The Salsa Vaya has been in Salsa’s bike lineup since 2011, starting life as their go-to road touring bike. But as the years have gone by, Salsa have diversified their touring range to now include a round-the-world touring bike, pushing the Vaya model down the path of a gravel grinder.
The frame says otherwise however, with generous tyre clearances (29×2.00″ will fit!), lots of braze-ons, a short reach, a tall front end, plus long chainstays and a long wheelbase. In terms of the frame design alone; it’s actually an ideal long distance touring bike. The reason why it’s categorised as a light touring bike is due to the part specification; the Vaya models all use road double cranksets, integrated shifters and the higher gear ratios found on light touring bikes.
The 2017 Salsa Vaya frame has been updated to use their triple-butted, seamless CroMoly steel tubeset. It now has a third bidon mount under the downtube (omitted in 2016). The geometry has been tweaked ever so slightly to provide more standover height on each frame size. Unfortunately, Salsa haven’t yet changed their Vaya sizing to be based on the more progressive “stack/reach model” (rather than using effective top tube length) like on their other bikes. Maybe next season.
Unlike most other bike brands, the Salsa Vaya models all share the same frame, similar wheels and many of the components. The frame and wheels arguably play the most critical role in defining the way a bike rides, so kudos to Salsa for ensuring that all price points get nice gear. That leaves the key differences between models down to the gear and drivetrain specification.
The 2017 Salsa Vaya GX
The top model Salsa Vaya is the only one with a carbon fork. This brand new full carbon fork has a tapered steerer and 15mm thru axle that will both dampen vibrations, and take a significant chunk of weight out of the bike overall. The hidden fender mounts are a nice touch!
The 2017 Salsa Vaya GX uses 10-speed SRAM Apex road bike parts combined with a SRAM GX mountain bike derailleur and cassette. This yields a gear range of 26-124 gear inches. If you wanted to take the Vaya on steep off-road climbs, you may want to consider swapping out the road crankset and front derailleur to MTB parts instead. Using the SRAM GX-1000 38-24t crankset, the 19 gear inch low gear will be very acceptable off-road!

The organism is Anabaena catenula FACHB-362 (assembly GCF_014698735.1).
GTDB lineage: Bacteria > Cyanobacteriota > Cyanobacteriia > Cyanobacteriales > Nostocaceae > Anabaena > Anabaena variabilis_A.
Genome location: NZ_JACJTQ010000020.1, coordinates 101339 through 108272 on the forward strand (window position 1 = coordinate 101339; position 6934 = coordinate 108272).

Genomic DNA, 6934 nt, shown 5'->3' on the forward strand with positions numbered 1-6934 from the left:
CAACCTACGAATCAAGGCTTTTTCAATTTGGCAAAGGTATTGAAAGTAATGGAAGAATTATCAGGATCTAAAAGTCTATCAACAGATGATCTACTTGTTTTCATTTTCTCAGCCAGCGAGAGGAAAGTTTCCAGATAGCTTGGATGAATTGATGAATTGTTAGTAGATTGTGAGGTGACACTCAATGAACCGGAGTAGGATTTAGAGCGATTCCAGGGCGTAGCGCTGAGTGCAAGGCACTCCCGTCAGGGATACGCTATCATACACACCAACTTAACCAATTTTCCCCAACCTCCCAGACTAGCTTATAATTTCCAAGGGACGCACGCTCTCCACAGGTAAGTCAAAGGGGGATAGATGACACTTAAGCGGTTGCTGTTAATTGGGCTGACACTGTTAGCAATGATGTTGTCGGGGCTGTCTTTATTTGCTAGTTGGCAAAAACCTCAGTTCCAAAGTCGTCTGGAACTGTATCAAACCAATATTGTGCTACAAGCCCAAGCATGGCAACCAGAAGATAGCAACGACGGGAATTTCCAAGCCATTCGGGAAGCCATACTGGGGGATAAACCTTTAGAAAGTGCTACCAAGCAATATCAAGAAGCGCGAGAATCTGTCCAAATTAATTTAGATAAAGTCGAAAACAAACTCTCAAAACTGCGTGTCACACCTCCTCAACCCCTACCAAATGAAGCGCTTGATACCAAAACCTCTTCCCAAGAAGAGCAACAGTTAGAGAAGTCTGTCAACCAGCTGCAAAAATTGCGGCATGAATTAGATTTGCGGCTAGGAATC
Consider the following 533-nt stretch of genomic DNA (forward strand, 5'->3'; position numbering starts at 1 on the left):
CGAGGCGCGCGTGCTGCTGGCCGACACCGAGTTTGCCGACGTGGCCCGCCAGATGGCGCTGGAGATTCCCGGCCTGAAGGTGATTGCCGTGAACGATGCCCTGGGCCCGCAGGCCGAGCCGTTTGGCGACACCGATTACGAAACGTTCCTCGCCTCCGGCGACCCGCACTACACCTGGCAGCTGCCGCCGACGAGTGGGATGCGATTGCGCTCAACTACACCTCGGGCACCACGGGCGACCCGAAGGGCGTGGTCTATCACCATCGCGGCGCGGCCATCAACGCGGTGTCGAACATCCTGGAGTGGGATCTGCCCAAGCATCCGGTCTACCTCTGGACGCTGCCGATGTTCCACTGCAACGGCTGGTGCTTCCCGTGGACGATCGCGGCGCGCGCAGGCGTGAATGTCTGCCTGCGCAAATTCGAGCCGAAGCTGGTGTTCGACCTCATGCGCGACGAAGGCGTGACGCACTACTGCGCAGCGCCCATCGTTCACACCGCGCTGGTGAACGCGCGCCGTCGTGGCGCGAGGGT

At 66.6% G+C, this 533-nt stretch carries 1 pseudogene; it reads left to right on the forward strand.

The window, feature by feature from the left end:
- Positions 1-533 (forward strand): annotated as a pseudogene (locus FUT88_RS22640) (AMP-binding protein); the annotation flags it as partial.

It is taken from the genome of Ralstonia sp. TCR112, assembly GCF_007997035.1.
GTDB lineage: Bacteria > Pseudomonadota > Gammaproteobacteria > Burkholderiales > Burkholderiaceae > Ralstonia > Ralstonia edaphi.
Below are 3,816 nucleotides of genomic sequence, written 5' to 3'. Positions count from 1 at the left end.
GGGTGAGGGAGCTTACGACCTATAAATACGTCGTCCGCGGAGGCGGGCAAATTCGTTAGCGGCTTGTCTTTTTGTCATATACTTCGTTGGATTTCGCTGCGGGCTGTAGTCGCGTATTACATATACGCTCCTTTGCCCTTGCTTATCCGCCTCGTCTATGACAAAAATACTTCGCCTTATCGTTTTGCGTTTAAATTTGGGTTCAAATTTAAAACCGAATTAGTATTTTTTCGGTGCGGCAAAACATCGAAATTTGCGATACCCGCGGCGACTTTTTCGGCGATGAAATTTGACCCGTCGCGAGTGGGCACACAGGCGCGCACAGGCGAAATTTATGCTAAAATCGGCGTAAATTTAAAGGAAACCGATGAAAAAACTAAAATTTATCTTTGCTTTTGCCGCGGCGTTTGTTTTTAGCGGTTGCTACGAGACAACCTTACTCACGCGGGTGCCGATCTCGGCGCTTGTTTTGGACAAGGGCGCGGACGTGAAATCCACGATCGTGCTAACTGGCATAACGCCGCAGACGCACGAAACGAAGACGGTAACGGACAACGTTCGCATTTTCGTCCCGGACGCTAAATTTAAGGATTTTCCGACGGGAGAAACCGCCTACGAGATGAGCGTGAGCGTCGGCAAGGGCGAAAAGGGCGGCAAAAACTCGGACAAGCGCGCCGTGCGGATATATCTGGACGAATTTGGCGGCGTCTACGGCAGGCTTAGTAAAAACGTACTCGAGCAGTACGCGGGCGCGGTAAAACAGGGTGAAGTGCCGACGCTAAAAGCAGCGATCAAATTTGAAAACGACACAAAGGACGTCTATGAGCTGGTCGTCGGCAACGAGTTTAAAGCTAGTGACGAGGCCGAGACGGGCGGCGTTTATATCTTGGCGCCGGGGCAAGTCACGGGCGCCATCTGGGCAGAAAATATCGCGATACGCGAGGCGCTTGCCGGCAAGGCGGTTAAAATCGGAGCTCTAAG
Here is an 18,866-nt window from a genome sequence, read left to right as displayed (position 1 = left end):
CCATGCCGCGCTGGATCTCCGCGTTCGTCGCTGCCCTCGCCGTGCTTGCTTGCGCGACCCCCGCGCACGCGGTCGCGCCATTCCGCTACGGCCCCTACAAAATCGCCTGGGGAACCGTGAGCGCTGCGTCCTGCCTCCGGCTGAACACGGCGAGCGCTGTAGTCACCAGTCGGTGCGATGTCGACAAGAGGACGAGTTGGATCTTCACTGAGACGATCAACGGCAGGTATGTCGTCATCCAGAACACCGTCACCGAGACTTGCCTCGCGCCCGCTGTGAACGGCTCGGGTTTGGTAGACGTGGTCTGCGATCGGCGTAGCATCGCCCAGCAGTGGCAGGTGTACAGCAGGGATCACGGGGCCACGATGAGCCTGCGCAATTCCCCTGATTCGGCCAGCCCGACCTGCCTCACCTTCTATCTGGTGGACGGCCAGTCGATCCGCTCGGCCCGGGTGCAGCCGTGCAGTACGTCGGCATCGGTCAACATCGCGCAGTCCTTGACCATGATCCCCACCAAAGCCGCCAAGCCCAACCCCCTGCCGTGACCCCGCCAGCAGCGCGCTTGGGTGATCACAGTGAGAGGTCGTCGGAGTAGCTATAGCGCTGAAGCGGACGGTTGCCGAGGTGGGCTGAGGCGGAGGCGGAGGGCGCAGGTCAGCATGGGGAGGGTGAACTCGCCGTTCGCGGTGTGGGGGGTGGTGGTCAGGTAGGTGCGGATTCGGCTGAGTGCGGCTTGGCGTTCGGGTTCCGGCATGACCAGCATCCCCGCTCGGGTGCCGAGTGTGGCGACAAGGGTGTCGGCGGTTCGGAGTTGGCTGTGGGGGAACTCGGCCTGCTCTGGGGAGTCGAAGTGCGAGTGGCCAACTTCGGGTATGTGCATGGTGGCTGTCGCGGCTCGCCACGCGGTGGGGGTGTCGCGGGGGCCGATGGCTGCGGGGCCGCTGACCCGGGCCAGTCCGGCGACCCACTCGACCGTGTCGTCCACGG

The Salsa Vaya GX is available in orange or blue for US $1799.
The 2017 Salsa Vaya Deore
The 2017 Salsa Vaya Deore comes with the Vaya steel touring fork with eyelets and mounting holes for dynamo lights, fenders and racks. This model mates Shimano Sora 9-speed road shifters to a Shimano Deore MTB rear derailleur and cassette. The 27-119″ gear range is suitable for light loads and rolling hills. Again, you could swap out the front crankset and derailleur to achieve better offroad touring gears if you needed.
The Vaya Deore is available in dark red or dark green for US $1399.
The 2017 Salsa Vaya Claris
At just US $1099, the Salsa Vaya Claris is the cheapest Vaya ever! Given that it has an awesome frame, fork and wheels, it could be a great bike to upgrade down the track.
This 8-speed bike cuts corners to reduce the cost with the gearing and brakes in particular. You don’t get the Avid BB7 disc brakes from the Deore and GX models, instead you’ll get a less adjustable option by Hayes. As this bike has 16 gears, it misses out on some of the low gears of the other Vaya models. That means the gear range works out to be 29-124″.
The 2017 Salsa Vaya Claris is available in cream or brown.
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